“The only way that you’ll get a stronger muscle is to break down muscle fibers. Often what we see in our horses is they get done with a competition, and we feel their backs and immediately feel, ‘Oh they’re sore.’ In my world, as long as that soreness doesn’t become pathological, I’m in the back going, ‘Yay!’ Because now, next week that horse is going to become stronger.

“We don’t want to over-stress those muscles, but we have to look at this discomfort and pain in a different way. The way that we reduce this stress, so it ends up making a stronger muscle as an outcome rather than resulting in injury, is we use the muscle more.”

5. Just because you may feel like you need a day off following a horse show, it might not actually be what is best for your horse.

In order to move the muscles more and to help them grow and heal, Sheila explained that a day off from riding after a big effort is not really the best solution.

“Even though on Monday, when all of you need a day off, you think, ‘So does my horse.’ Wrong! The brain may need a day off, don’t get me wrong, but the muscle needs to keep on rolling. The worst thing after the muscle has been stressed is to let it sit in the stall and rest, because then it becomes inflamed. If I have my preference, you ride them, because you have such a better sense of when that horse becomes fatigued. You can sit on them and know how far to push them, rather than putting them in something that doesn’t have that idea of how far. If a horse has had a strenuous week, and then you put them on a treadmill, or especially a water treadmill, then you could be not giving them that appropriate recovery time.”

6. You’re not the only one with show ring anxiety; Olympic and World Championship athletes battle it too. 

“Even these big events that you go to, I try to think of it as a very small thing. Because if it becomes too big in my head, it becomes overpowering. Then I can’t focus. Two hours before I start my preparation, I feel sick to my stomach. I’m not nervous; I’m just anxious. Once I start braiding and getting him tacked up and all of that, it goes away. Then after my warm-up I feel pretty secure. I trust my training; I trust my coach, and she sends me in having full confidence.” – Kasey Perry-Glass, the U.S. Dressage Olympic team bronze medalist currently ranked fifth in the world

7. There’s great value in routine.

In fact, Daniel says he thinks it’s the most important tools for any athlete, and Adrienne and Kasey agree! Here’s some of what they had to say about routines and the rituals they utilize themselves:

Daniel: “[Routine] keeps you going in moments when your mind shuts down because you’re just so tired. You have to train your brain to not think about what’s at stake, rather it’s just one more time that you’re going in the ring to do what you practiced. I try to spend a lot of time with the horses before big competitions because I know that that’s going to give me that peace that I like. Part of my routine is actually to ride my horse as close to the competition as possible, so that I already know I’m guaranteed that period of time of peace.”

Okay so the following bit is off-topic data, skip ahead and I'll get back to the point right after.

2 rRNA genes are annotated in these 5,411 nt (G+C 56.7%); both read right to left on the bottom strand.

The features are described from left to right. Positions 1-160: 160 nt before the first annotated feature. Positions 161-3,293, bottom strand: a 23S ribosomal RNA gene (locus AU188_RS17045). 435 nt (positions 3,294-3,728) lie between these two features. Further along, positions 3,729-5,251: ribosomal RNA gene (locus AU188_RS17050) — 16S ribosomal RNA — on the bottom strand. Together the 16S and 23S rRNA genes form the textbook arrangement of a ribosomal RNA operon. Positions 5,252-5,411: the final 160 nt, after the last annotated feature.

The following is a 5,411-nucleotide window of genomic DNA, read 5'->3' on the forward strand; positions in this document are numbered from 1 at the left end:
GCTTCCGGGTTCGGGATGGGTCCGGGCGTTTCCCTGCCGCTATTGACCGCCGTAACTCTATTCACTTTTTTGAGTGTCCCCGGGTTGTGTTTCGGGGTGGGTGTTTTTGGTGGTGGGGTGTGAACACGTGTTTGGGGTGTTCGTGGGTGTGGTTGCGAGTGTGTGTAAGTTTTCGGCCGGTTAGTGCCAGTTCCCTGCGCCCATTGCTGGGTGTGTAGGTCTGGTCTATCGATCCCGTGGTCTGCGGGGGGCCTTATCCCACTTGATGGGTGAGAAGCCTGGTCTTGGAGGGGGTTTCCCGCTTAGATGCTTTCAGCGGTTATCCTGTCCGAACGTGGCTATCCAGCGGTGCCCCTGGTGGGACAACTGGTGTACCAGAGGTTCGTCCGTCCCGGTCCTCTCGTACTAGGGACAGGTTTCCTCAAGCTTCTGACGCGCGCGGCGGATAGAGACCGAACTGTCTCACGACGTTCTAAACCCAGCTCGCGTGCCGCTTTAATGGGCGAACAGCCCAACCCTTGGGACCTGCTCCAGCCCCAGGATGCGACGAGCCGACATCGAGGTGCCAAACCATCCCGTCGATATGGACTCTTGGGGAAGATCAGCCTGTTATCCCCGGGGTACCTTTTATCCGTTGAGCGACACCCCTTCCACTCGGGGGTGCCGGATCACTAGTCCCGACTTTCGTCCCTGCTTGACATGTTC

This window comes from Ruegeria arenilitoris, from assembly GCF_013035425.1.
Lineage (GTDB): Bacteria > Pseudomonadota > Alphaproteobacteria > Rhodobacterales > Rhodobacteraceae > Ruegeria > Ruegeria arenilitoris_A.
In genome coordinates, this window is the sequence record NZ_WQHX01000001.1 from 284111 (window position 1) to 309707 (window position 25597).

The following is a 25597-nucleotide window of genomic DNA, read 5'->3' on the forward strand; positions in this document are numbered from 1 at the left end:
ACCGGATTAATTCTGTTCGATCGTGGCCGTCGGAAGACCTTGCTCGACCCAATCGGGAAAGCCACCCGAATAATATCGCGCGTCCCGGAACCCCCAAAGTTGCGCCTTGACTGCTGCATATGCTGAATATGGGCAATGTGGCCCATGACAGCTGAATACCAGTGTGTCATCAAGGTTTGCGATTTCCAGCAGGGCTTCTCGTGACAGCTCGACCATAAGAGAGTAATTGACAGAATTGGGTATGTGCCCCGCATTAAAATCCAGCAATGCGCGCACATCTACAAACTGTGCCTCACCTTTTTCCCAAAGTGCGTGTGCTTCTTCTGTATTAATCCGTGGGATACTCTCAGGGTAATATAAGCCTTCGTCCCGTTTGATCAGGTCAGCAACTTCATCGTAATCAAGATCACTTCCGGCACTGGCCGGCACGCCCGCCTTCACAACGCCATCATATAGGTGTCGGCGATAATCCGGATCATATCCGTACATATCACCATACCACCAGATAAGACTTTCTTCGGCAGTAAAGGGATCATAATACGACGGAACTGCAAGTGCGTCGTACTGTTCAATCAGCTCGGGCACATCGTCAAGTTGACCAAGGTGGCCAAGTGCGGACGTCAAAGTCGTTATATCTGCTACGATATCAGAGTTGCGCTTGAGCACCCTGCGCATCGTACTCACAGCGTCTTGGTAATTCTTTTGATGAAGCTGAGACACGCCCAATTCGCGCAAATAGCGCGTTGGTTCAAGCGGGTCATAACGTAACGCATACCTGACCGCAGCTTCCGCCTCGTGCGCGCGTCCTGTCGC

2018 World Equestrian Games (WEG) show jumping team gold medalist Adrienne Sternlicht: “Before a big class, I have a distinct routine, which brings comfort to uncomfortable situations. I was so freaked out the first day at the [WEG]! I had no idea what to expect. I found comfort in being able to a) meditate and b) listen to books. There are certain chapters of certain books that I listen to that I really like. (She often listens to chapters titled “Fear” and “Desire” in the book Letting Go: The Pathway of Surrender by David R. Hawkins, M.D., Ph.D, as part of her pre-competition routine.)

Kasey: “I’m an overthinker. I think way too much about everything. I look at my husband all the time, and he doesn’t think about anything like ever! I just want to channel that. I’ve tried to simplify my life in any way that I can. The more organized that I can stay in my daily life and my routine, the better I am. My horse is on a very time-sensitive schedule at competitions. I plan everything out. By putting on his bridle, by putting on his saddle, braiding – because I braid myself, it helps me get in the zone.”

8. Daniel Bluman loves a good nap

Through trying different routines, Daniel found that a pre-competition nap is often quite beneficial for him. It’s all about what works best for you!

“Daniel over there, he sleeps often. I see him when he’s really nervous before a big class, where as I like to keep myself super busy.” – Adrienne

“I definitely love sleeping. That’s not a secret to anybody. The class may be going on, and I’m taking a nap before I get on the horse. That’s also something that has worked for me. If the first time I took a nap before competing I went horrible, I probably would have never napped again! But napping has consistently worked well for me. I’m an anxious person by nature, so I go over the plan too many times. Then at some point my brain shuts down, so a little nap is always fantastic to refresh. You just have to have somebody to wake you up in time!” – Daniel

“Sometimes focus comes in many forms…[Olympic dressage rider Adrienne Lyle] loves to sleep. We have to wake her up. So, it’s interesting how everyone can be so different.” – Kasey

9. At the end of the day, it’s important to remember why we all do this in the first place: the horses.